10 Friday AM Reads

My end-of-week morning train WFH reads:

How Wall Street Escaped the Crypto Meltdown: As cryptocurrency prices plunged and funds failed, strict rules on risky assets helped Wall Street companies sidestep the worst. Retail investors weren’t as lucky.  (New York Times)

 Crazy Prices and Yearslong Wait Times Could Doom the Electric-Car Experiment: Supply-chain snarls, raw material shortages, and record-setting inflation are turning the simple act of buying a car into a war of all against all, and there’s no relief in sight. Could the electric-car market collapse under its own weight? (Vanity Fair) see also The Electric Car Market is About to Get Crazy (and Confusing) Bloomberg Green’s Electric Car Ratings will help you make sense of the chaotic market and find the most climate-friendly EV. (Bloomberg)

Bond ETFs Attract New Investors With Narrower Offerings The specialization allows investors to find lucrative sectors despite rising rates. But there are risks. (Wall Street Journal)

Chaos is a Ladder Everyone hates rules and regulations until it’s too late. The fantastyland idea of software protocols and algorithms and communities policing themselves flies in the face of 500 years of financial market history. Digital money is still money and people are insane. That doesn’t change, no matter what kind of investment we’re talking about. Financial markets were born in a time where you could not safely drink water so everyone drank alcohol all day long, out of cups made of lead. This is Europe in the 1500’s. We were crazy then and we are crazy now. (Reformed Broker)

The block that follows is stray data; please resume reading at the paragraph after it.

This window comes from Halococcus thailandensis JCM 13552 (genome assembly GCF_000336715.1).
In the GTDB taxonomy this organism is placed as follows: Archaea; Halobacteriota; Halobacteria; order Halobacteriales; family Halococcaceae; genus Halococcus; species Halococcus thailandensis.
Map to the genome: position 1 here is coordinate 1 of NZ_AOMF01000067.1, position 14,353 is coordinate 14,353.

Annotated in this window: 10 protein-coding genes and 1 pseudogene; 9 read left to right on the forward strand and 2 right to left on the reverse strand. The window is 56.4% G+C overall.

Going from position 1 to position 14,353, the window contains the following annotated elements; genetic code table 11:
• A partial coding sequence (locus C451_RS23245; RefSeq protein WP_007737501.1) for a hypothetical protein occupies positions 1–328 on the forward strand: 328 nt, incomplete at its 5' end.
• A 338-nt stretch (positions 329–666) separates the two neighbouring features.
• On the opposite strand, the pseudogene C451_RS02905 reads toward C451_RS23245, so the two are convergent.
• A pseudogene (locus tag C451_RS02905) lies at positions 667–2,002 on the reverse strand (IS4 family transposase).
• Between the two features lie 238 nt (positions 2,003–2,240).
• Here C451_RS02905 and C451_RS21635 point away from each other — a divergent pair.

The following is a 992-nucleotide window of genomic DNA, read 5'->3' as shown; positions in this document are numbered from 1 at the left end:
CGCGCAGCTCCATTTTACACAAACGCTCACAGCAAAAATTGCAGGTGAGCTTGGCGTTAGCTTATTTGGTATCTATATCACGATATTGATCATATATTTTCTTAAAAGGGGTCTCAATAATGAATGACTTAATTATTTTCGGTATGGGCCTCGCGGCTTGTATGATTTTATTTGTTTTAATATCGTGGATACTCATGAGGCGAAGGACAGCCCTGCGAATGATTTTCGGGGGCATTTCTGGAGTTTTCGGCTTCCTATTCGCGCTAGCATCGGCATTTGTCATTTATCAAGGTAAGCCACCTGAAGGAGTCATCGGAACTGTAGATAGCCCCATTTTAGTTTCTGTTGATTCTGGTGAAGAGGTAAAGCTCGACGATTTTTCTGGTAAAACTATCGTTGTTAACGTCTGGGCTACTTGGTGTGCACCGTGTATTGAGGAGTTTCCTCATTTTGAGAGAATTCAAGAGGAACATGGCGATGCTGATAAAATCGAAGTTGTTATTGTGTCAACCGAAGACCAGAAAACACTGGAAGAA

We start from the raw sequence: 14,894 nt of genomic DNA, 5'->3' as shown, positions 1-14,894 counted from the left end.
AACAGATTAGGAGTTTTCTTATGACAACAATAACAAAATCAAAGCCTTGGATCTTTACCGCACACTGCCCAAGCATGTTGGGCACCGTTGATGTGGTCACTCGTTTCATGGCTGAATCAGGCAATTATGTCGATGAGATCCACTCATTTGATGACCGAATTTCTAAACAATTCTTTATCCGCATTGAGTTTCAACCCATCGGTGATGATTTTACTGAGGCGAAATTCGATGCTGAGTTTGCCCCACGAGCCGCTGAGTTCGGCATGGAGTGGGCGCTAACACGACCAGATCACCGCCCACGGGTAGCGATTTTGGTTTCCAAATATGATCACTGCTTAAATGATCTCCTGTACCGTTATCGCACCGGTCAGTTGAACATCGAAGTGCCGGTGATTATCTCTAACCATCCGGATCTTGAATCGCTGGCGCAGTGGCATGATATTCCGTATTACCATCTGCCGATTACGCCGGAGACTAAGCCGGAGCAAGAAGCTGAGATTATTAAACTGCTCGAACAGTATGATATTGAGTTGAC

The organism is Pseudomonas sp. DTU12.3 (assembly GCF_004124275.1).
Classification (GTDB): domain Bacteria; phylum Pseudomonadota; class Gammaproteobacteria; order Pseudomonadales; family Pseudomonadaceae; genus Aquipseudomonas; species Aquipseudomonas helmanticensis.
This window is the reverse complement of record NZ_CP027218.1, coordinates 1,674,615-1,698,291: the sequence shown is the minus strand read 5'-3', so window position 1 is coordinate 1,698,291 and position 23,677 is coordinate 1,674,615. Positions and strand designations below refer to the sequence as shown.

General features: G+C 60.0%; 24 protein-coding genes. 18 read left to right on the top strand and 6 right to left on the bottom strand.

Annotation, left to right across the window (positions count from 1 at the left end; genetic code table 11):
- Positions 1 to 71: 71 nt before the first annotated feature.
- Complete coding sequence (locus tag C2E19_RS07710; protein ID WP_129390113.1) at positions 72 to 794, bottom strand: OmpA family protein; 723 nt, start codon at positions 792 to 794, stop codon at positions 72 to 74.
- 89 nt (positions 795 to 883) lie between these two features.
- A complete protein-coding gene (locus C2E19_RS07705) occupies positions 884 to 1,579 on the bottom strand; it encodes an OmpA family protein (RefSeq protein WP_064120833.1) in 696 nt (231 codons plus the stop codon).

Time-Consuming, Complex, and Misconstrued: Why Pension Funds Can’t Put a Number on Private Equity Fees The SEC and others are pushing for more transparency in private markets — but pension staffers worry about the consequences. (Institutional Investor)

Home Sellers Are Slashing Prices in Sudden Halt to Pandemic Boom The rapid rise in mortgage rates is cooling demand, jolting markets from coast to coast. https://www.bloomberg.com/news/articles/2022-07-01/will-home-prices-fall-sudden-housing-turn-has-sellers-paring-expectations

Why You Should Quit Your Job After 10 Years Labor experts say a radical career shift every decade or two can be good for both workers and employers. (Businessweek)

You’re Not Allowed to Have the Best Sunscreens in the World: Newer, better UV-blocking agents have been in use in other countries for years. Why can’t we have them here? (The Atlantic)

Public lands are Americans’ birthright. It’s our duty to defend them against new landgrabs How one couple helped save vast areas of wilderness in the 1940s – and provided a map for protecting them today. (The Guardian)

And Then the Sea Glowed a Magnificent Milky Green: A chance encounter with a rare phenomenon called a milky sea connects a sailor and a scientist to explain the ocean’s ghostly glow. (Hakai Magazine)

Be sure to check out our Masters in Business interview this weekend with Spencer Jakab, editor of Heard on the Street column at the Wall Street Journal, and author of the Ahead of the Tape column. He began his career as an analyst at Credit Suisse, where he eventually became Director of Emerging Markets Equity Research. He is the author of “The Revolution That Wasn’t: GameStop, Reddit and the Fleecing of Small Investors.”


US Recession Chances Surge to 38%, Bloomberg Economics Model Says

Source: Bloomberg


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